A City Council with a strong City Manager really only has token authority to do much about operations of a city. They have but one significant role, to determine future growth for a city. In this role, previous Davis councils failed miserably and were rewarded by having their authority essentially removed by Measure J. In short, the Davis City Council spends a great deal of time making a lot of noise about nothing. Newspapers such as the Bee and the Enterprise are probably tired of wasting space on noisy posturing about issues where everyone reading it knows it MAKES NO DIFFERENCE. No one actually cares how the Davis City Council weighs in on University union issues, the war on Iraq etc.

    The real issue is if the voters will once again make the right decision and continue to keep the Davis City Council ceremonial and marginally entertaining by passing Measure J again.

  18. Mike Hart

    A City Council with a strong City Manager really only has token authority to do much about operations of a city. They have but one significant role, to determine future growth for a city. In this role, previous Davis councils failed miserably and were rewarded by having their authority essentially removed by Measure J. In short, the Davis City Council spends a great deal of time making a lot of noise about nothing. Newspapers such as the Bee and the Enterprise are probably tired of wasting space on noisy posturing about issues where everyone reading it knows it MAKES NO DIFFERENCE. No one actually cares how the Davis City Council weighs in on University union issues, the war on Iraq etc.

    The real issue is if the voters will once again make the right decision and continue to keep the Davis City Council ceremonial and marginally entertaining by passing Measure J again.

  19. Mike Hart

    A City Council with a strong City Manager really only has token authority to do much about operations of a city. They have but one significant role, to determine future growth for a city. In this role, previous Davis councils failed miserably and were rewarded by having their authority essentially removed by Measure J. In short, the Davis City Council spends a great deal of time making a lot of noise about nothing. Newspapers such as the Bee and the Enterprise are probably tired of wasting space on noisy posturing about issues where everyone reading it knows it MAKES NO DIFFERENCE. No one actually cares how the Davis City Council weighs in on University union issues, the war on Iraq etc.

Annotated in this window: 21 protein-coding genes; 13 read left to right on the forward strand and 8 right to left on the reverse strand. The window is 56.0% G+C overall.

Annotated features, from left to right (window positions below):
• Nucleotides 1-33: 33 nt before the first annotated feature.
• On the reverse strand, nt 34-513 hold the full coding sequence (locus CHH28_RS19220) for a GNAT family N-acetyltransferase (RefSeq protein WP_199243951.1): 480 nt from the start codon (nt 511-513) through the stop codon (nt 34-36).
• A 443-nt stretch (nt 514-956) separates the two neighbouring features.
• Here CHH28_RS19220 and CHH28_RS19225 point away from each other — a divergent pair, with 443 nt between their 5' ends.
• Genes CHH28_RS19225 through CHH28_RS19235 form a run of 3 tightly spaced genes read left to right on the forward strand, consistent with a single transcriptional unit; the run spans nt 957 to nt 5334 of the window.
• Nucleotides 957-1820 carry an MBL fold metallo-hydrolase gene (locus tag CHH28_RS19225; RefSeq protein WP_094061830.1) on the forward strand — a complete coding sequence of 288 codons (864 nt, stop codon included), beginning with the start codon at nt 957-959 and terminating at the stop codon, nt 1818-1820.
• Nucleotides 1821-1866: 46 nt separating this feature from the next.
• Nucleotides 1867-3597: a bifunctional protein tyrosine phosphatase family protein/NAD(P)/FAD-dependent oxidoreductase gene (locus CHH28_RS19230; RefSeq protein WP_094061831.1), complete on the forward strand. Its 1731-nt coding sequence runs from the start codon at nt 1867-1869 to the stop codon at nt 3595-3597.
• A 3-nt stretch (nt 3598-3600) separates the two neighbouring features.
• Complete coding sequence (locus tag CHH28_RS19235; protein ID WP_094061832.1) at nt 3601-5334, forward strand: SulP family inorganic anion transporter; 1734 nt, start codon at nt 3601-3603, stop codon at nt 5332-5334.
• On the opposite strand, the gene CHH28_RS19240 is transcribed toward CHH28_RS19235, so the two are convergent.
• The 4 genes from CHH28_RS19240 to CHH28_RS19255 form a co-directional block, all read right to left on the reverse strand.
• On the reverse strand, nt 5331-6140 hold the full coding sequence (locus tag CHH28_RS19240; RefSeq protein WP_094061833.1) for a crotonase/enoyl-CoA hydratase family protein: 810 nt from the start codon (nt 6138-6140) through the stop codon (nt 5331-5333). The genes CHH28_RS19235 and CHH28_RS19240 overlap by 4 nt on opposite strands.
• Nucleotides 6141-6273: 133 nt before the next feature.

The real issue is if the voters will once again make the right decision and continue to keep the Davis City Council ceremonial and marginally entertaining by passing Measure J again.

  20. Mike Hart

    A City Council with a strong City Manager really only has token authority to do much about operations of a city. They have but one significant role, to determine future growth for a city. In this role, previous Davis councils failed miserably and were rewarded by having their authority essentially removed by Measure J. In short, the Davis City Council spends a great deal of time making a lot of noise about nothing. Newspapers such as the Bee and the Enterprise are probably tired of wasting space on noisy posturing about issues where everyone reading it knows it MAKES NO DIFFERENCE. No one actually cares how the Davis City Council weighs in on University union issues, the war on Iraq etc.

    The real issue is if the voters will once again make the right decision and continue to keep the Davis City Council ceremonial and marginally entertaining by passing Measure J again.

  21. whoa!

    “If you read the Sacramento Bee’s past editorials on Davis, Davis is largely treated with disdain and lack of empathy. The idea that a city should determine its own future, should control its growth and therefore its character seems to bring the Bee’s editorial staff to a slow boil. Davis is largely dismissed as strange, parochial, and elitist. And while that depiction may not be wholly wrong, it misses the rich contextual nature of Davis’ internal political debates over growth and its borders. It misses the divide between the moderate, more pro-growth elements, who pay lipservice to its core liberal and progressive values and the more progressive and liberal elements for which these values fully embody their world view.”